The US dollar will come under sharper focus this afternoon as market participants await the release of GDP. The report is expected to reveal that the world’s largest economy expanded by an annualised rate of 2.6% in the third quarter compared to 3.1% in Q2. Given the dollar’s recent upsurge, there is a possibility we may see a pullback on profit taking ahead of the publication of the data and the weekend. But if GDP beats expectations then the rally could resume as the greenback’s path of least resistance is to the upside from both technical and fundamental grounds.
Fundamentally, the dollar remains supported owing to expectations of further rate increases from the Fed, including one more before the year is out. In addition, the central bank is planning to reduce its huge balance sheet, swelled by years of bond purchases as part of its QE programme. As monetary conditions tighten in the US, other major central banks are still keeping their policies extraordinarily loose, including the Bank of Japan, European Central Bank, Swiss National Bank and the Bank of England. The growing divergence of policy stances between the US and basically the rest of the world should keep the dollar support in the long run
Technically, the Dollar Index’s breakout above the neckline of its Inverted Head and Shoulders pattern around the 94.00-94.10 area is bullish. If the breakout is maintained by price holding its own above this level by the close of play this week then we may see further dollar strength next week and possibly beyond, unless something changes fundamentally. One possible trigger for a dollar sell-off beside a potentially weaker dollar would be in US President Donald Trump elects a dovish Federal Reserve head in the coming days.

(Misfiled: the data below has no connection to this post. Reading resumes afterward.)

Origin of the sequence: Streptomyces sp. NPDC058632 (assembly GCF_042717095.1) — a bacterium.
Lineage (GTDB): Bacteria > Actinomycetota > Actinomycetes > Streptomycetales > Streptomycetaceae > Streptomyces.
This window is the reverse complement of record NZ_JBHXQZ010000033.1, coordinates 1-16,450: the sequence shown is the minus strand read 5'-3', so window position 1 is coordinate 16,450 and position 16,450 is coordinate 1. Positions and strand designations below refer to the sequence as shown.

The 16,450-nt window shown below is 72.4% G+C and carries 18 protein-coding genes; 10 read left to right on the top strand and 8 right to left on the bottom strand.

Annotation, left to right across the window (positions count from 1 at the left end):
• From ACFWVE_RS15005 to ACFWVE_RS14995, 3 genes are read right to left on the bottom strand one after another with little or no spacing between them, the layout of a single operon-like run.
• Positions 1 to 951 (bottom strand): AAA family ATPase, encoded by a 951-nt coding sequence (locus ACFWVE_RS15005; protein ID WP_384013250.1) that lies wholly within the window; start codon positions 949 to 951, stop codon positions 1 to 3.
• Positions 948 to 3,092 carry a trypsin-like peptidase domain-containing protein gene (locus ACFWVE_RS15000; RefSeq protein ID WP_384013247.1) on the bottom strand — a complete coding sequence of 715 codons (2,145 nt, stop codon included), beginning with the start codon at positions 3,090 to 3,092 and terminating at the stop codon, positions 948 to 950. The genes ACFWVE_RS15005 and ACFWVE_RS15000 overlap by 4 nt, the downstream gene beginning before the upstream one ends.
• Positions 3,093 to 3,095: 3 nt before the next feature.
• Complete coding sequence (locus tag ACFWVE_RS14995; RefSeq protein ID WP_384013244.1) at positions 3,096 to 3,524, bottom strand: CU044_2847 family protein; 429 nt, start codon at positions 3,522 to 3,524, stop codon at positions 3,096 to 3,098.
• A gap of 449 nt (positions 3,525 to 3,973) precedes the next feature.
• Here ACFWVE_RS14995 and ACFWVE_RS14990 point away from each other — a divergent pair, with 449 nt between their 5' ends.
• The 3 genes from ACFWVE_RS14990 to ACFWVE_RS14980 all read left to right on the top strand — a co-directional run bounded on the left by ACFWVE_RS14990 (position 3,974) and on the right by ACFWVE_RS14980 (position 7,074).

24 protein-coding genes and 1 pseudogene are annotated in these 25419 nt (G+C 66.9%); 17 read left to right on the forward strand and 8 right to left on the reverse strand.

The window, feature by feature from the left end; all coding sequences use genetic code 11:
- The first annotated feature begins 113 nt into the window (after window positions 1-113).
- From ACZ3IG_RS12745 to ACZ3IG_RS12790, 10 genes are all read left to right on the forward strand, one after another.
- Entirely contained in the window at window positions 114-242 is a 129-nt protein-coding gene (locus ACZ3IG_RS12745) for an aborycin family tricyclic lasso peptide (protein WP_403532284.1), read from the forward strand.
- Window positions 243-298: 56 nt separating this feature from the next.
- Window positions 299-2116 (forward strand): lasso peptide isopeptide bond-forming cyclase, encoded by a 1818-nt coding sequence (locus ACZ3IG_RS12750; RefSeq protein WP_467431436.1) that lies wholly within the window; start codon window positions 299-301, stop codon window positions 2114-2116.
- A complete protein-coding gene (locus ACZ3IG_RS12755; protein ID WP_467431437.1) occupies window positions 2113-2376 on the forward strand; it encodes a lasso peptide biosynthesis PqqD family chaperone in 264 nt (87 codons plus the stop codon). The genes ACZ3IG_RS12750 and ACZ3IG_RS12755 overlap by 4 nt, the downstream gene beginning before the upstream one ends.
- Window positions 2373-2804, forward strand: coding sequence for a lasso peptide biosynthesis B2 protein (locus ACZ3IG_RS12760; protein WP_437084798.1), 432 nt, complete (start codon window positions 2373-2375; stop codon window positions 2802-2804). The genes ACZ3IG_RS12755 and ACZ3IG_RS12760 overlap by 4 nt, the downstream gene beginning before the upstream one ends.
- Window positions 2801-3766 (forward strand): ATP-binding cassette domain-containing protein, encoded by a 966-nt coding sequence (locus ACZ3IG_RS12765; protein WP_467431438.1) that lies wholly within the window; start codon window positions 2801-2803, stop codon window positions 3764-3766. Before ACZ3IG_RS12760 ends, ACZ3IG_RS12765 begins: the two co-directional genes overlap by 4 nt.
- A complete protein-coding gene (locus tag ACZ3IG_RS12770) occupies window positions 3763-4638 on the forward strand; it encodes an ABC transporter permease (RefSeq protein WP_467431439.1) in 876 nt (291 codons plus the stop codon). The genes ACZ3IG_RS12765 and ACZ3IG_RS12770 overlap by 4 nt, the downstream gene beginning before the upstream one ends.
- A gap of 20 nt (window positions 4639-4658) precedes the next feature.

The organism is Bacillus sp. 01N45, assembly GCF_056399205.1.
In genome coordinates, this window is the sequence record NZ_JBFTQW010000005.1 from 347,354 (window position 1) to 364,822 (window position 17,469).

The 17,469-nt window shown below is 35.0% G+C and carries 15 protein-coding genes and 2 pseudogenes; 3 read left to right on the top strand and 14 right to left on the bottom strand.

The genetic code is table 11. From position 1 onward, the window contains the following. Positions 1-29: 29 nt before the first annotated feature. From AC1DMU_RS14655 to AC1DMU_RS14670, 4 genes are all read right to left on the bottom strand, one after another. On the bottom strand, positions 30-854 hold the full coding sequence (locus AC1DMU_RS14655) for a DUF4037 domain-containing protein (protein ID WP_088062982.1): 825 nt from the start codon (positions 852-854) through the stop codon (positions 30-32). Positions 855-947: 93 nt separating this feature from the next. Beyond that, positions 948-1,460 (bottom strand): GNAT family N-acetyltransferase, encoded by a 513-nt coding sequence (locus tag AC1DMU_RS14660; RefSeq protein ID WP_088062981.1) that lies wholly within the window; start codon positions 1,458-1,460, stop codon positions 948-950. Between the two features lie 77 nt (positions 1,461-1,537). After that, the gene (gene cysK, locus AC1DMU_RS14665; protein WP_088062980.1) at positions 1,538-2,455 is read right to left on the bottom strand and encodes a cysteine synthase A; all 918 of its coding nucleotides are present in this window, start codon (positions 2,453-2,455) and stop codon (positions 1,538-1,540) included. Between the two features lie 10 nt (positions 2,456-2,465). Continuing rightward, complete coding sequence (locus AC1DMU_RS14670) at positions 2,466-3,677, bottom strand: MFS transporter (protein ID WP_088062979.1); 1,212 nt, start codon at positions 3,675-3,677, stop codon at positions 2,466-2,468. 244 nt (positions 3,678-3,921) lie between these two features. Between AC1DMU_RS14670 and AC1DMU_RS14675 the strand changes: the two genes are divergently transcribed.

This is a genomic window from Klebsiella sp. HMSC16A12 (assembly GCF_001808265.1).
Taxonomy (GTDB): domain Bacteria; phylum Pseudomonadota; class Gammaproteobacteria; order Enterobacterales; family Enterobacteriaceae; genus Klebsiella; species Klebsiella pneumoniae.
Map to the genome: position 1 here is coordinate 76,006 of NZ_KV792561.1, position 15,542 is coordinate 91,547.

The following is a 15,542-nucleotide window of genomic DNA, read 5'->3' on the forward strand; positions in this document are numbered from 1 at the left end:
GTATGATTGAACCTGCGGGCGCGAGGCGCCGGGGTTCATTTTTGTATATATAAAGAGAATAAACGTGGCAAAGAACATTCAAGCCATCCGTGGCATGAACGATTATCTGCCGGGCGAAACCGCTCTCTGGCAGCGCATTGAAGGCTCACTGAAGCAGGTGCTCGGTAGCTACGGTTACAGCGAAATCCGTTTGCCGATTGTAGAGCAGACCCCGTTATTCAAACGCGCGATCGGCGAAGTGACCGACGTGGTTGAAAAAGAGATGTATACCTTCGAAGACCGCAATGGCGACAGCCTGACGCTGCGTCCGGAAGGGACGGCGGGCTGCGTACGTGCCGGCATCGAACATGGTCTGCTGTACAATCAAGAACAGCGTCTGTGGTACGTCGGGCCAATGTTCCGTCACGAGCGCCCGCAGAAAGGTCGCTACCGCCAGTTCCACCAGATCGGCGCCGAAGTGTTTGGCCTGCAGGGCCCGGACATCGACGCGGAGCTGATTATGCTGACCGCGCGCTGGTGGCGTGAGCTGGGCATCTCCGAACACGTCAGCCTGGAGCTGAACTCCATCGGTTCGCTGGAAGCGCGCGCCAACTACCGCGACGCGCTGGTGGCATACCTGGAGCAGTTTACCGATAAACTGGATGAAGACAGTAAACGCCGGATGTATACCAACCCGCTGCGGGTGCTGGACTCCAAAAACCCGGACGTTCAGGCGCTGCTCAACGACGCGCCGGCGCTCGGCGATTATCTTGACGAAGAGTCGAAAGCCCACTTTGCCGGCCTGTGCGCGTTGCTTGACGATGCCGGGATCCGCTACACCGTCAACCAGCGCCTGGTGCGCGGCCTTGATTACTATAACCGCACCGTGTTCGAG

As far the dollar majors are concerned, the EUR/USD is the one to watch after yesterday’s big ECB-inspired sell-off. The breakdown of long-term support in the range between 1.1660 and 1.1710 yesterday has clearly shifted the bias to the downside for the time being. A classic Head and Shoulders reversal pattern has completed as a result. While these technical indicators point lower, one has to consider the prospects of a rally. So, going forward, from a bearish point of view one would not like to see price move back above the now broken neckline between the 1.1660 and 1.1710 area. If it does, then we would put our short-term bearish view on hold. At this stage we would only turn bullish in the event price breaks out of its bearish channel to the upside and clears the previous swing high at 1.1835. But if the weakness persists and prices breaks cleanly below 1.1615 – last year’s high – then this could clear the way for a drop to 1.1555 next, which was old untested broken resistance level and the bottom of the bearish channel.
In short, the EUR/USD has gone from being a "buy-the-dip" market to "sell-the-rip." It will remain that way until and unless price tells us otherwise. That’s regardless of the short-term volatility, whether driven by technical factors or fundamental events – including today’s release of US GDP.